—As told to Abe Streep
34 years old, Big-Mountain Freeskier
I started skiing at age six, when I was living in Madison, Wisconsin. But I didn't get serious until my family moved to Vail Valley, when I was ten. I wanted to be on the U.S. Ski Team but realized pretty soon that wasn't my path; I was an average racer and preferred the moguls. When I was 19, I entered the 1993 U.S. Extreme Freeskiing Championships in Crested Butte. I had no idea how they judged it. I just skied a line I normally ski and placed second. A week later I was invited to film with Warren Miller, and a few weeks after that to the World Extremes in Alaska. Now my schedule is full-on from New Year's all the way to June.
—As told to Grayson Schaffer
34 years old, Adventure Photographer
After college, I bummed around Yosemite and lived out of my car. I was climbing El Cap with my climbing mentor, Brady Robinson, who taught me how to shoot his camera. We slept on the summit, and in the morning I took his camera and snapped a shot of him sleeping. He submitted his film for a Mountain Hardwear catalog, and mine was the only one that sold. I felt bad about it, but they gave me $500. I couldn't believe you could get paid that much for a picture. Five months later, I was on assignment for The North Face with Conrad Anker. I wasn't thinking about making a living; I was thinking about supporting a lifestyle. My best moment? Shooting Kit and Rob DesLauriers above the Hillary Step on Everest in October 2006. It was one of those unexpected shots. I remember framing them on their skis at 28,800 feet and thinking, I've never seen this shot before. It ran as a full page in Outside's January 2007 issue. I see a lot of material, so I'm always stoked to get a chance to capture an image that I've never seen.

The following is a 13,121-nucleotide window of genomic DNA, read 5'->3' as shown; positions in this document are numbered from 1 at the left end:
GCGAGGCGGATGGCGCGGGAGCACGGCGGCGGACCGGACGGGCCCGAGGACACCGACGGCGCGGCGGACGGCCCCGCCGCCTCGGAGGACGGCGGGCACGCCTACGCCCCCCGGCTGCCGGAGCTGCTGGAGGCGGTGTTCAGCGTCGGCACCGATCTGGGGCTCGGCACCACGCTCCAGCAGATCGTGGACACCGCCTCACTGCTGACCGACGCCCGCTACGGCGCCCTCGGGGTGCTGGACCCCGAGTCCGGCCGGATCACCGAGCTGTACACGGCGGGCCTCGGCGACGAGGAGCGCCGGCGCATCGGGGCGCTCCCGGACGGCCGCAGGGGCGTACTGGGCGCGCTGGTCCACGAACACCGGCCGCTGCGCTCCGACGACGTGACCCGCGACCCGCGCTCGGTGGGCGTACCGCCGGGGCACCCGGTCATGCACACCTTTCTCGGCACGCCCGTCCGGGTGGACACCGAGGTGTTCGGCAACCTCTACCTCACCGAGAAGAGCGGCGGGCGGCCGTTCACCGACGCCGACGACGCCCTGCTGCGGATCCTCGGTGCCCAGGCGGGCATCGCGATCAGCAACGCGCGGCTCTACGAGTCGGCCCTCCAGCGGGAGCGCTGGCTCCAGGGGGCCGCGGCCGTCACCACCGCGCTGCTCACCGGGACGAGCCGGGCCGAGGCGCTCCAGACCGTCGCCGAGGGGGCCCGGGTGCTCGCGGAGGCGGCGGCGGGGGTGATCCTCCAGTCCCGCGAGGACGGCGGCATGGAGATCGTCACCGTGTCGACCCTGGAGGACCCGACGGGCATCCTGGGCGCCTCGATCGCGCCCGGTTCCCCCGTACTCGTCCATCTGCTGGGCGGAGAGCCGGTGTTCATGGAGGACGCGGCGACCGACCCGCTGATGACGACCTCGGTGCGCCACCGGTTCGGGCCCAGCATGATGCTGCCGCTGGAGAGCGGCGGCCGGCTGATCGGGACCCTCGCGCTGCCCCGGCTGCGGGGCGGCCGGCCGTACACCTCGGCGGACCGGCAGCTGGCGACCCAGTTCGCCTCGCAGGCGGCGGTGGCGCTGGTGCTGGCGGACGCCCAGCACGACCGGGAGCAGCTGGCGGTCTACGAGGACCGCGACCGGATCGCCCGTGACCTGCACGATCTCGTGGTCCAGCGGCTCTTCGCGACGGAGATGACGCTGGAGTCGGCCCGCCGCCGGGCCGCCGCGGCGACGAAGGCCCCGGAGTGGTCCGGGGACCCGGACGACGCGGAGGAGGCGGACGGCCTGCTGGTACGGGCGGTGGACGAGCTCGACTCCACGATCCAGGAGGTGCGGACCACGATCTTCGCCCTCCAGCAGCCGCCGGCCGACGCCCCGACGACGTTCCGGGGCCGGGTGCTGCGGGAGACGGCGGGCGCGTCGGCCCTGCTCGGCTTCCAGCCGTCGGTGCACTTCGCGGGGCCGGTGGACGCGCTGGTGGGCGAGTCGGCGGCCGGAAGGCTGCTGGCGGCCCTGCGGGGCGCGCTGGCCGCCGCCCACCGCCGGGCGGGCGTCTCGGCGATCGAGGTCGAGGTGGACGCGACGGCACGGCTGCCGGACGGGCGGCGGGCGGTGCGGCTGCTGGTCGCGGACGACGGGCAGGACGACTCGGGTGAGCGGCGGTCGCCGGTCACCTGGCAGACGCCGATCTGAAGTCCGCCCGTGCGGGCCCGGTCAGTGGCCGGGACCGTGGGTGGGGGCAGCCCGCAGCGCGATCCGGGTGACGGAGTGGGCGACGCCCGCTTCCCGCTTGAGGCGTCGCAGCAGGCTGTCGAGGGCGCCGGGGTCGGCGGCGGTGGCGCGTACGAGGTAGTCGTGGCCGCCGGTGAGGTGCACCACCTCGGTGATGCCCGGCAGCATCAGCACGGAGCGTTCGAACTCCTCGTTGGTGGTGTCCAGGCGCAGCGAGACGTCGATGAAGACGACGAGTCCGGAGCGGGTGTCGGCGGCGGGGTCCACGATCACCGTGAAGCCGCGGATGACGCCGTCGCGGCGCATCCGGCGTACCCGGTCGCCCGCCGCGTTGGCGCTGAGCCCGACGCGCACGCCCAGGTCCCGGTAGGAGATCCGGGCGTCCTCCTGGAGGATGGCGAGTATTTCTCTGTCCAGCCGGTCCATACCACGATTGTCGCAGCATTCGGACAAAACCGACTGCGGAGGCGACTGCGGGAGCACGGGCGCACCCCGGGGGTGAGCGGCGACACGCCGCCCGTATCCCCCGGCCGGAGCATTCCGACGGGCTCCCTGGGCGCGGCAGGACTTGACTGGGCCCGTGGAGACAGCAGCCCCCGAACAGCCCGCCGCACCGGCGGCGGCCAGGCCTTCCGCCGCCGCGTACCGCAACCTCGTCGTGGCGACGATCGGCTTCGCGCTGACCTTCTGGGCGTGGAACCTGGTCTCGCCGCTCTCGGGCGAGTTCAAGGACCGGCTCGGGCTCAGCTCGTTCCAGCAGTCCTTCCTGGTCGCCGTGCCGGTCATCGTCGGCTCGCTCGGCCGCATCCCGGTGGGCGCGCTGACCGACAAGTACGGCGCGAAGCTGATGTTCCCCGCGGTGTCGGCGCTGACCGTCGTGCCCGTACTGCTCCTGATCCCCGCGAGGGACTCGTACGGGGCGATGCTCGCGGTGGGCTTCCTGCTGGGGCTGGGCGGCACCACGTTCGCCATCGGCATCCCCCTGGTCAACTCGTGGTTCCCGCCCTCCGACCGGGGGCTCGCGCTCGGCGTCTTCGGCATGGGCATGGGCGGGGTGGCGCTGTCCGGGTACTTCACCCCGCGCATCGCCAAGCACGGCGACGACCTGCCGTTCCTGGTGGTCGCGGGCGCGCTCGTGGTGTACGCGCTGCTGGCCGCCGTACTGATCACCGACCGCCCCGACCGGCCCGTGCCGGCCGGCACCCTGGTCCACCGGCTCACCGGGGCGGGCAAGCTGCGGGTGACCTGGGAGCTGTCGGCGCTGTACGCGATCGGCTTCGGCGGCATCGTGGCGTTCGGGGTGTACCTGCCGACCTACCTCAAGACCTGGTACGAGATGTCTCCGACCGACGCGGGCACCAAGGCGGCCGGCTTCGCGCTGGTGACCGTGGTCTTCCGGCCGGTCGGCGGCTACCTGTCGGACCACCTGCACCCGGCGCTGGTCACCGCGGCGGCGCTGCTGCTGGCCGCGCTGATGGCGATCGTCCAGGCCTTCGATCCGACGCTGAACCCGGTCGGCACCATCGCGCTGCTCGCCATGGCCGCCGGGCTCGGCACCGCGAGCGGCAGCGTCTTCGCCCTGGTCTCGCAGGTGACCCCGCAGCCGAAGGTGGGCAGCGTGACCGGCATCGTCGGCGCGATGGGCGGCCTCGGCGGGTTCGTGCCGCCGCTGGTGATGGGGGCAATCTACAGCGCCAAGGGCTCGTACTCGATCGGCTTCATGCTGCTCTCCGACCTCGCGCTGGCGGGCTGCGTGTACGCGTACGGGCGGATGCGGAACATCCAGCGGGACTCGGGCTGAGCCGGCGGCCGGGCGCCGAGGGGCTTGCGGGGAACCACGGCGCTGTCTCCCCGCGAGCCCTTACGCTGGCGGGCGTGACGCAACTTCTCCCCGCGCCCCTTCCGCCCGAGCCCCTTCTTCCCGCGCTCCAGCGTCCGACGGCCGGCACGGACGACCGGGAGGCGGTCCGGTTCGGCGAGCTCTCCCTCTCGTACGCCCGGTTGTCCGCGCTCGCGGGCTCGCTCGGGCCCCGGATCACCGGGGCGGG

—As told to Grayson Schaffer
You: On the Podium
Why watch the Winter Games when you can be there, burning up the ice?
Gymnasts are washed up by 14. The Chinese scout for athletic prowess in the womb. At your age, you have a snowball’s chance in Cheney’s house of ever making an Olympic team, right? Nope.
Let’s call them the fun-slide sports—bobsled, luge, and skeleton. Among previous U.S. Olympians in these events: retired San Francisco tight end John Frank (size helps); skeleton racer Eric Bernotas, who made the 2006 Games four years after picking up a sled; and Katie Uhlaender, a softball player who finished seventh in the skeleton junior nationals 15 weeks after her first ride. If you can run very fast for two seconds and hang on for an- other 45 at speeds topping 80 miles an hour, your glory days could be ahead.
“Bobsledding is dangerous,” says U.S. Olympic coach Brian Shimer.“But I don’t know many other sports you can pickupinayearortwoand compete for your country.”
Opening ceremonies for the next Winter Games are February 12, 2010. If you want to make it in Vancouver, here’s where to start.
Utah Olympic Park; Park City, Utah
Bobsled or Skeleton: Four-day, all-inclusive camp, $1,800; full day, $500; half day from $200; olyparks.com
Luge: Four-day, all-inclusive camp, $2,000; usaluge.org
Lake Placid U.S. Olympic Training Center; Lake Placid, New York
Bobsled Or Skeleton: Four-day, all-inclusive camp, $2,000; usbsf.com
Luge: Four-day, all-inclusive camp, $2,000; usaluge.org
Canada Olympic Park; Calgary, Alberta
Bobsled: US$150 per ride
Luge: $20 per ride; canadaolympicpark.ca
School's In: The Best Places to Learn
Odyssey Adventure Racing Academy
Run, swim, rappel, bike, and orienteer at the country's longest-running adventure-racing school. Six days, $1,750.
All Mountain Ski Pros
Lake Tahoe, California
Owner Eric DesLauriers has starred in 22 ski movies and is recognized as one of the top 100 instructors in North America. Group lessons from $90 per person.